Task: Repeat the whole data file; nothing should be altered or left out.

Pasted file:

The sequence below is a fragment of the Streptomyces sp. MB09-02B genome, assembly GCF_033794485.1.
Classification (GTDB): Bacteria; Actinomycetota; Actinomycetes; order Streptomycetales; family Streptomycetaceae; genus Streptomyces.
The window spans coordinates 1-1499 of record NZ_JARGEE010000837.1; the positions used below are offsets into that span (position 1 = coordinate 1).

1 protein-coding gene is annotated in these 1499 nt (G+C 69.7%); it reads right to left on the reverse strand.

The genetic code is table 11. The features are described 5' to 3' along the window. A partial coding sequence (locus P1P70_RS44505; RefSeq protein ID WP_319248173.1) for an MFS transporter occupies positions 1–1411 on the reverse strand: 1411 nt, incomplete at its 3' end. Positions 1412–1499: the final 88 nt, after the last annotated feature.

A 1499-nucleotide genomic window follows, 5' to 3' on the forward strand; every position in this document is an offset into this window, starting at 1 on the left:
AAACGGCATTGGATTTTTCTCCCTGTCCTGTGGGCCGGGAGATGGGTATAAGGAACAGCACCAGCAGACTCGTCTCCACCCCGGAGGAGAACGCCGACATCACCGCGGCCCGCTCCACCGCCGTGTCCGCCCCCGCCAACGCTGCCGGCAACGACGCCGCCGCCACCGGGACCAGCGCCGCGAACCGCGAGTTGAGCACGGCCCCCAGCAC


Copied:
The sequence below is a fragment of the Streptomyces sp. MB09-02B genome, assembly GCF_033794485.1.
Classification (GTDB): Bacteria; Actinomycetota; Actinomycetes; order Streptomycetales; family Streptomycetaceae; genus Streptomyces.
The window spans coordinates 1-1499 of record NZ_JARGEE010000837.1; the positions used below are offsets into that span (position 1 = coordinate 1).

1 protein-coding gene is annotated in these 1499 nt (G+C 69.7%); it reads right to left on the reverse strand.

The genetic code is table 11. The features are described 5' to 3' along the window. A partial coding sequence (locus P1P70_RS44505; RefSeq protein ID WP_319248173.1) for an MFS transporter occupies positions 1–1411 on the reverse strand: 1411 nt, incomplete at its 3' end. Positions 1412–1499: the final 88 nt, after the last annotated feature.

A 1499-nucleotide genomic window follows, 5' to 3' on the forward strand; every position in this document is an offset into this window, starting at 1 on the left:
AAACGGCATTGGATTTTTCTCCCTGTCCTGTGGGCCGGGAGATGGGTATAAGGAACAGCACCAGCAGACTCGTCTCCACCCCGGAGGAGAACGCCGACATCACCGCGGCCCGCTCCACCGCCGTGTCCGCCCCCGCCAACGCTGCCGGCAACGACGCCGCCGCCACCGGGACCAGCGCCGCGAACCGCGAGTTGAGCACGGCCCCCAGCAC